- "Assad's cousin killed in fighting with Syrian rebels near Turkish border | Israel News". The Jerusalem Post. 23 March 2014. Retrieved 27 March 2014.
"Assad cousin killed in Syria's Latakia – Middle East". Al Jazeera. Retrieved 27 March 2014.
- "Rebels take northern Syrian town on main highway: activists". Reuters. 4 April 2014.
- "Syrian army regains full control of Rankous | News, Middle East". The Daily Star. Retrieved 19 May 2014.
- "Syria rebels advance in Aleppo city". Al Jazeera. Retrieved 21 May 2014.
- "Syria rebels surrender in border town". Al Jazeera. Retrieved 21 May 2014.
- "السيطرة على تل استراتيجي جديد على الحدود مع الجولان المحتل". Syriahr.com. 27 April 2014. Retrieved 21 May 2014.
- "Syria Daily, April 25: Insurgents Take Key Regime Position in the Southwest". EA WorldView. 25 April 2014. Retrieved 19 May 2014.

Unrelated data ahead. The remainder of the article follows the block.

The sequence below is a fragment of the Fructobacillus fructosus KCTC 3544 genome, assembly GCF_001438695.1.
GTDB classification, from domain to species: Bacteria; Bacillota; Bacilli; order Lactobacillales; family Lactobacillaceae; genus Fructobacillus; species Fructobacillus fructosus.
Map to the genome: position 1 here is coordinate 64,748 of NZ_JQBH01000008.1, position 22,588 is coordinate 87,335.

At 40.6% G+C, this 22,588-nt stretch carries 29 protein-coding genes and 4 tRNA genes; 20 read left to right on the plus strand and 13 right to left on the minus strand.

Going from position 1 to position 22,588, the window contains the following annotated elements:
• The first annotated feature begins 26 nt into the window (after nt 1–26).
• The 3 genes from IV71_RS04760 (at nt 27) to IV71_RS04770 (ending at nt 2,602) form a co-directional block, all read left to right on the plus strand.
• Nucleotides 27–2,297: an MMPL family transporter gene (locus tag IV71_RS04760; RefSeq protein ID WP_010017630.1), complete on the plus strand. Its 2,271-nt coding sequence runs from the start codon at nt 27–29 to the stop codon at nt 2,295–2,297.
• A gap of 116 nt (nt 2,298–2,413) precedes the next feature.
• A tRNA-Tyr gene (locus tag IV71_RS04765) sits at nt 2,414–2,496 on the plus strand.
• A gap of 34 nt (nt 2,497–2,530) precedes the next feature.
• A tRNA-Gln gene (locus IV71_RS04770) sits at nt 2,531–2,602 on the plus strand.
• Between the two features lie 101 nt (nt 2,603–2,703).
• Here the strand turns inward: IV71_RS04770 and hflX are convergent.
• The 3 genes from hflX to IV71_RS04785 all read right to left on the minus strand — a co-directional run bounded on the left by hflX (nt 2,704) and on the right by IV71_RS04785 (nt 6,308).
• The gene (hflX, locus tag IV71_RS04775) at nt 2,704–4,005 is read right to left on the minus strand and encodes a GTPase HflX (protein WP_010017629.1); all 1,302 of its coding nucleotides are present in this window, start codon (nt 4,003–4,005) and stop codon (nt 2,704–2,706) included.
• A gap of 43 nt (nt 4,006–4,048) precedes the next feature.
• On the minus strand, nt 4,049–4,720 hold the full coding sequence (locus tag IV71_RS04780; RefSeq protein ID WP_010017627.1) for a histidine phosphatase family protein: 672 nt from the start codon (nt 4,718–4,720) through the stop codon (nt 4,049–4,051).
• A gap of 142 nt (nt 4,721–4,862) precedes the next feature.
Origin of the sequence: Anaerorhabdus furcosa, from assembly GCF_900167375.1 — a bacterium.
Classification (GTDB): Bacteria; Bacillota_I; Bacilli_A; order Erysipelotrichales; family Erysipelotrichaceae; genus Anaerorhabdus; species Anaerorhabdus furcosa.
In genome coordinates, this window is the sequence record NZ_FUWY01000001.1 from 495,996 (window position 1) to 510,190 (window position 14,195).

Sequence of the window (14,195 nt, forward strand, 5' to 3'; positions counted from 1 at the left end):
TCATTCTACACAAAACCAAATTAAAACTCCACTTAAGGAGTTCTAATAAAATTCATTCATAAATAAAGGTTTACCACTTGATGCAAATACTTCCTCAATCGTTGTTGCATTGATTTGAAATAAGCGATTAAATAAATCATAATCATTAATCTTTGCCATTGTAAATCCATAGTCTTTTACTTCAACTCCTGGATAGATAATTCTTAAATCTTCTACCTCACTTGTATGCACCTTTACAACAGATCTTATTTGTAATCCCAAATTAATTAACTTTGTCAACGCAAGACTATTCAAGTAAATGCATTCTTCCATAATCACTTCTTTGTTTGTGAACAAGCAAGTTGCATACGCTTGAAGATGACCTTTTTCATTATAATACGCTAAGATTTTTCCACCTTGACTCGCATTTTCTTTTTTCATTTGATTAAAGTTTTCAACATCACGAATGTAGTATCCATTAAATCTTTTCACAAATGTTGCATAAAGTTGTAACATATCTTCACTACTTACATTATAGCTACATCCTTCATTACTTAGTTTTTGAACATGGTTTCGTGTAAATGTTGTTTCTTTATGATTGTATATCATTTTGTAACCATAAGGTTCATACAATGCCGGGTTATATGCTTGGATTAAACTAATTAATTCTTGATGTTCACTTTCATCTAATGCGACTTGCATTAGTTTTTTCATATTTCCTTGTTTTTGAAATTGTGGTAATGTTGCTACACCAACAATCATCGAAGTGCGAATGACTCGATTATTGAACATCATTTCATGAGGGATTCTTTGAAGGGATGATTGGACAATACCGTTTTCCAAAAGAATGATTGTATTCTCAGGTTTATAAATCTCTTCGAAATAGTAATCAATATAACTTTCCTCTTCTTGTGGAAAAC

- "FSA strikes jihadist-held stronghold". The Times. 26 April 2014. Retrieved 19 May 2014.
- "Activists: regime forces captured Tal Buraq". Syriahr.com. 29 April 2014. Retrieved 21 May 2014.
- "Evacuation truce in key Syrian city of Homs goes into effect". CNN. 7 May 2014. Retrieved 8 May 2014.
- "Syria war: Air defence chief Gen Hussein Ishaq killed". BBC. 1 January 1970. Retrieved 19 May 2014.
Reuters – 14 hours ago (20 April 2011). "Syria air defence head killed, rebels take northern town – Yahoo News UK". Yahoo! News. Retrieved 19 May 2014.
- "Syria election: Assad win expected amid civil war". BBC. 3 June 2014.
- Ian Black. "Syria presidential election: Assad's stage-managed show of democracy". The Guardian. Retrieved 1 April 2015.
Sherlock, Ruth (2 June 2014). "Syria set to vote as the bloodshed goes on". The Daily Telegraph. London. Retrieved 1 April 2015.